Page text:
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Student movement reveals elders' democratic hypocrisy

In Taiwan, society allows no one to stay in limbo, at least when it comes to political preference. You are either for unification with the mainland, or you are for independence; pro-Kuomintang or pro-DPP.

The labeling starts from a young age. Children usually side with their family's political leanings and begin to engage in political arguments that gradually become more heated as they develop a more complete — yet biased — knowledge of Taiwan's political scene.

Taiwan's history lies forgotten in the course of these developments. Before 1986, students were schooled in the history of China. Taiwan's history was only introduced after Martial Law was lifted and taught by teachers who seemed uncertain of the content they were suddenly expected to explain.

Deeply rooted political preferences aside, Taiwan's next generation of leaders were born at a time when “traditional thought” was crumbling. Democracy was a raw concept that was first introduced to students by the same teachers who enforced the outlandish rules of holding a “class conference” that allowed students to propose and vote for their class officials and other issues. Respect for different voices was the first rule seared into their minds. Grown-up democracy is also fledgling; our current president is only the third to be elected directly by the people. Many find it unbelievable that our democracy is as young as it is — something taken for granted by the younger generation.

Educated to think independently, yet to retain the slavishness that is found in so much of Chinese society, we are also taught to cower before the elders who feed, clothe and enlighten us. Having the audacity to question authority is unthinkable. Fortunate as they are to have missed once-legal corporal punishment in school, today's students are destined to grow up as the “strawberry generation” — crushed at the slightest hint of pressure.

And as they charge into the nation's — if Taiwan is one — parliament, oblivious to laws that democracy was structured on, the older generation roared its disapproval. Who do these students think they are? Who are they to claim they represent the people's opinions? Their arrogance should be stamped out of them.

April 12, 2014    jeremylin@
Please excuse me, but the first paragraph is complete BS, void of any truth. Most of us prefer neither (status quo). And between the two extreme minorities that do prefer unification or independence, the latter's numbers are higher. Regarding your strict blue-green dichotomy, research repeatedly shows that a majority of the public does not believe the latest movement to be a DPP one. Your attempt to simplify recent political issues and to tow Taiwan politics back to what they once were (to what the writer is able to comprehend?) is pitiful.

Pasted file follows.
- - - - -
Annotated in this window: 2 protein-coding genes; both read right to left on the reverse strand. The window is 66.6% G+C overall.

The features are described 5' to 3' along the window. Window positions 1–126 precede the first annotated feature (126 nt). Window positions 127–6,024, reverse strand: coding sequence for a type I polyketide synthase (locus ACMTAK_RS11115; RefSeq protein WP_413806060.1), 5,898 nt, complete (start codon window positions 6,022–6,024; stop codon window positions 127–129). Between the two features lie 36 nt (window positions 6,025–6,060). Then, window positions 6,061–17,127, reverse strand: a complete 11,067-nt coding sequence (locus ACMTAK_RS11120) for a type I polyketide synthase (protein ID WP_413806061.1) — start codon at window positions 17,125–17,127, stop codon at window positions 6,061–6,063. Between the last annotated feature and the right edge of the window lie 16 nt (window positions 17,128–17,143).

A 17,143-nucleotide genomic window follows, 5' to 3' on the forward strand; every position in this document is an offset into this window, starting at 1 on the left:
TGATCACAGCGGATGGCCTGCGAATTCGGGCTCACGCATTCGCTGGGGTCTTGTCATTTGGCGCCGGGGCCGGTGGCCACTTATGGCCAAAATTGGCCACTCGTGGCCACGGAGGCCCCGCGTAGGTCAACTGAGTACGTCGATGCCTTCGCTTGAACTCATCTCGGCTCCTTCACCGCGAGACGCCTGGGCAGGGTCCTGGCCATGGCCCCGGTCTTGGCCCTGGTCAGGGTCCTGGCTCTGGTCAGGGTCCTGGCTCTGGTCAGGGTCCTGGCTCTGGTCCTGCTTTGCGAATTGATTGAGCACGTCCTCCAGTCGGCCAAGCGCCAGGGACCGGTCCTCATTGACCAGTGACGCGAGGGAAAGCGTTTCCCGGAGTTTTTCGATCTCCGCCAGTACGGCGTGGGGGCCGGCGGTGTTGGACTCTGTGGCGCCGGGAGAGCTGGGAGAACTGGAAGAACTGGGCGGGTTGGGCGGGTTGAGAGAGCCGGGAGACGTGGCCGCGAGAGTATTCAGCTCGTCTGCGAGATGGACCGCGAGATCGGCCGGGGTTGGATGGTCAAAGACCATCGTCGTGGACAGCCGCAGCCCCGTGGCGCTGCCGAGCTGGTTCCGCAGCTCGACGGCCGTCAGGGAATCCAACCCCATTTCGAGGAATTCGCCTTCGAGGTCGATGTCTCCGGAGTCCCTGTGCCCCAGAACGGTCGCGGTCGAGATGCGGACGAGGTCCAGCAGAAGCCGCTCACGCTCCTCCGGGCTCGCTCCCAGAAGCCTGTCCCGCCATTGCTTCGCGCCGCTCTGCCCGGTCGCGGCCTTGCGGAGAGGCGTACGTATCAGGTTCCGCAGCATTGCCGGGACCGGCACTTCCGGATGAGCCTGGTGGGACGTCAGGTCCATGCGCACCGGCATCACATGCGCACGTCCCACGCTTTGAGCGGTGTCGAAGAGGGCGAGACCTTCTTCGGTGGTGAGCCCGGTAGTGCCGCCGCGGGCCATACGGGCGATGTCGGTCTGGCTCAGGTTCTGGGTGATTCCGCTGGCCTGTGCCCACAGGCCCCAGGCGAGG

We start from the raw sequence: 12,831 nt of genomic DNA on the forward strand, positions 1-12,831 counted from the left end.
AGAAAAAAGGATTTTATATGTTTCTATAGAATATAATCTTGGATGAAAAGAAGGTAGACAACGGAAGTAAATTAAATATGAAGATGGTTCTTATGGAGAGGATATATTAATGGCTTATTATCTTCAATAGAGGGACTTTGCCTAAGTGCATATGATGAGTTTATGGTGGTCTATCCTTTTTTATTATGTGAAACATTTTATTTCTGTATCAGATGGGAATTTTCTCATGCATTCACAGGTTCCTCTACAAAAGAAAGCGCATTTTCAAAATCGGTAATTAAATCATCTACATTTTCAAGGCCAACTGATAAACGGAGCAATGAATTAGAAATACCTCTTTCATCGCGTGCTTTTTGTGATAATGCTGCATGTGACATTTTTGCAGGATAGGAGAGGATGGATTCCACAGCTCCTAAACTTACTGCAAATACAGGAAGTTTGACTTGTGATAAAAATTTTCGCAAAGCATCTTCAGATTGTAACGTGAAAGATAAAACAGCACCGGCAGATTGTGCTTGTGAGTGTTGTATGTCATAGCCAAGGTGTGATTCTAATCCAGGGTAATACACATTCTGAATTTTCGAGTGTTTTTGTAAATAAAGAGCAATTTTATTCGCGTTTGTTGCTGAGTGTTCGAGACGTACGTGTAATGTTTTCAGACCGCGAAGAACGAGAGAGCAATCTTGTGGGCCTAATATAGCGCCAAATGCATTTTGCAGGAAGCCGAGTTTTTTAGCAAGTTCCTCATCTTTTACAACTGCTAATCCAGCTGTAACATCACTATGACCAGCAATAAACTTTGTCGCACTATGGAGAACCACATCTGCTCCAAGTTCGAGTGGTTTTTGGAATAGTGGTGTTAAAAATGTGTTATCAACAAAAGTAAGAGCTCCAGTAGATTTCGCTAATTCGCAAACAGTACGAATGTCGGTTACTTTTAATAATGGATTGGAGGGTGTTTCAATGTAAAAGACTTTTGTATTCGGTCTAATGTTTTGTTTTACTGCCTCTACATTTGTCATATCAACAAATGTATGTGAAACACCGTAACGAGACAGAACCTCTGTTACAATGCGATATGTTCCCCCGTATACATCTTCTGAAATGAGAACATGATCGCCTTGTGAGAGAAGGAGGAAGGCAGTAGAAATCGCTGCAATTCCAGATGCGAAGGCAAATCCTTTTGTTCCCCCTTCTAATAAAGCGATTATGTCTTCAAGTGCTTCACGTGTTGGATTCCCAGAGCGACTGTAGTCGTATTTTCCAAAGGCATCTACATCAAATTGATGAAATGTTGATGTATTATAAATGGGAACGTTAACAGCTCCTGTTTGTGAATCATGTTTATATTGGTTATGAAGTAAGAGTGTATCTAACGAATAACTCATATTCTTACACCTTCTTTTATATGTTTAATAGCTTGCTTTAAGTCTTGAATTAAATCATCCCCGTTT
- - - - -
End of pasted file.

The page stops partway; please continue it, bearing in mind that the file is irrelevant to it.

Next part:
April 12, 2014    kathy@
"Children usually side with their family's political leanings and begin to engage in political arguments that gradually become more heated as they develop a more complete — yet biased — knowledge of Taiwan's political scene"

And this pseudo-wisdom is based on what research?
April 12, 2014    tsai&hsieh@
"Of course, it was predictable that civilians and students would lose when pitted against the government"

In the short term, maybe…

But you are also [maybe] pretending to be Robin Hood-journalists understanding Taiwan and its people, but giving one message only: F*** the students.

NOT A JOKE:
Loser #1 = KMT, or in the word of Sean Lien, KMT-hopeful for Taipei mayor and son of everyone-knows-who:

<> (13/4, KMT debate among mayoral candidates)
April 12, 2014    drhill@
There is no such thing anymore as democracy only 'partyocracy', where the elite rule but do not carry out in the true sense of the meaning the wishes of the people - Now politics and corporate power are now running the system for themselves and not for the people.

Dr David Hill
CEO
World Innovation Foundation
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